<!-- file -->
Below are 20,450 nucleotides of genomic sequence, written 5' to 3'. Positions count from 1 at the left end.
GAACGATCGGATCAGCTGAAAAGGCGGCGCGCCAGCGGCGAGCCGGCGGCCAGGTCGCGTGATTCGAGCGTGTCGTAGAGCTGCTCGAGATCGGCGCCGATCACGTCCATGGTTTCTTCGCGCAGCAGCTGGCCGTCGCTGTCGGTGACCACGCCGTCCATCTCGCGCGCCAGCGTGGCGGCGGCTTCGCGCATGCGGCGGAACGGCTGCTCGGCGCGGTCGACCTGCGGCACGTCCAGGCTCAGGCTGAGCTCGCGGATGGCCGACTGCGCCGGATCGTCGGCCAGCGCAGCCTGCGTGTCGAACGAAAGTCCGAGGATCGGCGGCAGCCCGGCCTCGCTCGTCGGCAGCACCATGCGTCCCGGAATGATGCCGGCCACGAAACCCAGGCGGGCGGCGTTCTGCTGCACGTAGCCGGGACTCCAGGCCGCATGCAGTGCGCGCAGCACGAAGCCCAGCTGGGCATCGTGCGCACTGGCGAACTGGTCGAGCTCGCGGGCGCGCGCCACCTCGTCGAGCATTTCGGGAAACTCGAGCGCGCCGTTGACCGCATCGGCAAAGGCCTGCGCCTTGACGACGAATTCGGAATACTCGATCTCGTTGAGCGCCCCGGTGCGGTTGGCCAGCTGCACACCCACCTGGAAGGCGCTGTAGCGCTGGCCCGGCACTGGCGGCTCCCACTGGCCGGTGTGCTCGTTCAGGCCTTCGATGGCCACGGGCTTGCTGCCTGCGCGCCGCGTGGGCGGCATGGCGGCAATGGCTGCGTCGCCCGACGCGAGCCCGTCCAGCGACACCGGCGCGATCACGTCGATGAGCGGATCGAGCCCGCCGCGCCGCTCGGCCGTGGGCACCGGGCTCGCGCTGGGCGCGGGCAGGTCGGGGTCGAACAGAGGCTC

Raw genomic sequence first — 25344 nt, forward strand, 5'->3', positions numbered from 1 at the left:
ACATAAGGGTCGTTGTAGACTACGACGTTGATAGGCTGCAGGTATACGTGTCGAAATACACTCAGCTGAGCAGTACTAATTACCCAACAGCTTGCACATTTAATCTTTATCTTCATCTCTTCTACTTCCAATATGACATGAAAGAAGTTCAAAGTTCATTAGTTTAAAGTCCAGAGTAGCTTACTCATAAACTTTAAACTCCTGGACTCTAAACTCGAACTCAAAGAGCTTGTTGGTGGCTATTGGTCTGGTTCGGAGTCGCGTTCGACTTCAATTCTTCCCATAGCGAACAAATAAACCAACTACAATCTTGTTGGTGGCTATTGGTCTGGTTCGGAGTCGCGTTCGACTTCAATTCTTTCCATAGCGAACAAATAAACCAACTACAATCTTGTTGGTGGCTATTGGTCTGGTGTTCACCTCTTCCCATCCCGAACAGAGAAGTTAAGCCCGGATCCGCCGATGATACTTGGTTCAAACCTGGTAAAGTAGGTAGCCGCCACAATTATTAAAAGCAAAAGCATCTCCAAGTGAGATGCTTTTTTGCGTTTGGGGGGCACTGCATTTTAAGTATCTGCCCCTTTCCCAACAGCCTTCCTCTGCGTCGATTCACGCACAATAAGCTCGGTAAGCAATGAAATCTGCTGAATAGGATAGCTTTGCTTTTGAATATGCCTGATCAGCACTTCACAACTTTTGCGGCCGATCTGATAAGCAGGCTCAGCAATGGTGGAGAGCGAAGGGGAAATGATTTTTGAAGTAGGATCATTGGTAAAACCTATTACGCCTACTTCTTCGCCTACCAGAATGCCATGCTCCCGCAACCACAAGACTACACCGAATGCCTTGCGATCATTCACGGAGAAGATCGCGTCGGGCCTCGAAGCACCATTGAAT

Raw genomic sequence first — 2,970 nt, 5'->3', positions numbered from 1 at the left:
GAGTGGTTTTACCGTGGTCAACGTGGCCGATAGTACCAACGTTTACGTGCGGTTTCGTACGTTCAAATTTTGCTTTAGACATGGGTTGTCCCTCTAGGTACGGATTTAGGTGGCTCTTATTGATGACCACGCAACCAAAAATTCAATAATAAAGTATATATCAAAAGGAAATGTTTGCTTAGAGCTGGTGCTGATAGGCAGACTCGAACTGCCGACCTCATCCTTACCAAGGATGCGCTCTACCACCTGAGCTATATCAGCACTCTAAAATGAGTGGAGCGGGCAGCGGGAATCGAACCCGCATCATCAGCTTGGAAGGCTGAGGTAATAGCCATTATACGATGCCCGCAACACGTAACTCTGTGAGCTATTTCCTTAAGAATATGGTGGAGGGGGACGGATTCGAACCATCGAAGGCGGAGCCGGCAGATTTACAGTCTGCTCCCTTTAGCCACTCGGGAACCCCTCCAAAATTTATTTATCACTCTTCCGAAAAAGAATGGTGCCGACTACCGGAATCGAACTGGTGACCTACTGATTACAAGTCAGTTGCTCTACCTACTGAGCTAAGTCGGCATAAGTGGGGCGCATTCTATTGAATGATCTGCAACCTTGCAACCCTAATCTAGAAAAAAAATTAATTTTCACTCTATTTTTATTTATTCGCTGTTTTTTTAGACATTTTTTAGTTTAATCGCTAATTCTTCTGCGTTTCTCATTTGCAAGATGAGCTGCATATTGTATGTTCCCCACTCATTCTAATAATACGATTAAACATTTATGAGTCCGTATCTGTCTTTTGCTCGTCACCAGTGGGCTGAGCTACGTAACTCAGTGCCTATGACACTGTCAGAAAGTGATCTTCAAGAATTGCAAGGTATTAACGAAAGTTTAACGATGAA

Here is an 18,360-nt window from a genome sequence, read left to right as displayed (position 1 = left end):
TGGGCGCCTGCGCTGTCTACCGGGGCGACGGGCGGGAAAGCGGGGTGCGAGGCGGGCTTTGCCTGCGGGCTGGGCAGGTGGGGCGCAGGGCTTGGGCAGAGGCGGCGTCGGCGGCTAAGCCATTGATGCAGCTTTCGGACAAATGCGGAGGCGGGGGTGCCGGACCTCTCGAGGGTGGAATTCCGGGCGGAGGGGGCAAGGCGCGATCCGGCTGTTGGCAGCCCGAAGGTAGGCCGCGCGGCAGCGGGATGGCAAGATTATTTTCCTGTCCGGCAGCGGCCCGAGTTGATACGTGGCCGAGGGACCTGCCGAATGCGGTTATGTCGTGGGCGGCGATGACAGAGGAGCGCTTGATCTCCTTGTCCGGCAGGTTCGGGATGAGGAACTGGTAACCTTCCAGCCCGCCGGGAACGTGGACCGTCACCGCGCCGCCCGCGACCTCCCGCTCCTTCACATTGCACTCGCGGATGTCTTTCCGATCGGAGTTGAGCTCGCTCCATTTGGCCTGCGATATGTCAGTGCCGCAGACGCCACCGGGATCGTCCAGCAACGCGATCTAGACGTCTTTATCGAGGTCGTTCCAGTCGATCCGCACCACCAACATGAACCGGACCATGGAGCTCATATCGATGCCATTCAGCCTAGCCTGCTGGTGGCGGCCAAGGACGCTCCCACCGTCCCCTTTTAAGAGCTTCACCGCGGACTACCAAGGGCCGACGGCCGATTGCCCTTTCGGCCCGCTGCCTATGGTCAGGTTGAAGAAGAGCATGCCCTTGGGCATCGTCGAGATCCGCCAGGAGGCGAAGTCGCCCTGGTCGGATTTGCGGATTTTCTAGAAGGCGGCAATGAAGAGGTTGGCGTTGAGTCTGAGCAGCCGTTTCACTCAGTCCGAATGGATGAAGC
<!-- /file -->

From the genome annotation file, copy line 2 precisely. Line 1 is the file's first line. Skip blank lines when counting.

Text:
GAACGATCGGATCAGCTGAAAAGGCGGCGCGCCAGCGGCGAGCCGGCGGCCAGGTCGCGTGATTCGAGCGTGTCGTAGAGCTGCTCGAGATCGGCGCCGATCACGTCCATGGTTTCTTCGCGCAGCAGCTGGCCGTCGCTGTCGGTGACCACGCCGTCCATCTCGCGCGCCAGCGTGGCGGCGGCTTCGCGCATGCGGCGGAACGGCTGCTCGGCGCGGTCGACCTGCGGCACGTCCAGGCTCAGGCTGAGCTCGCGGATGGCCGACTGCGCCGGATCGTCGGCCAGCGCAGCCTGCGTGTCGAACGAAAGTCCGAGGATCGGCGGCAGCCCGGCCTCGCTCGTCGGCAGCACCATGCGTCCCGGAATGATGCCGGCCACGAAACCCAGGCGGGCGGCGTTCTGCTGCACGTAGCCGGGACTCCAGGCCGCATGCAGTGCGCGCAGCACGAAGCCCAGCTGGGCATCGTGCGCACTGGCGAACTGGTCGAGCTCGCGGGCGCGCGCCACCTCGTCGAGCATTTCGGGAAACTCGAGCGCGCCGTTGACCGCATCGGCAAAGGCCTGCGCCTTGACGACGAATTCGGAATACTCGATCTCGTTGAGCGCCCCGGTGCGGTTGGCCAGCTGCACACCCACCTGGAAGGCGCTGTAGCGCTGGCCCGGCACTGGCGGCTCCCACTGGCCGGTGTGCTCGTTCAGGCCTTCGATGGCCACGGGCTTGCTGCCTGCGCGCCGCGTGGGCGGCATGGCGGCAATGGCTGCGTCGCCCGACGCGAGCCCGTCCAGCGACACCGGCGCGATCACGTCGATGAGCGGATCGAGCCCGCCGCGCCGCTCGGCCGTGGGCACCGGGCTCGCGCTGGGCGCGGGCAGGTCGGGGTCGAACAGAGGCTC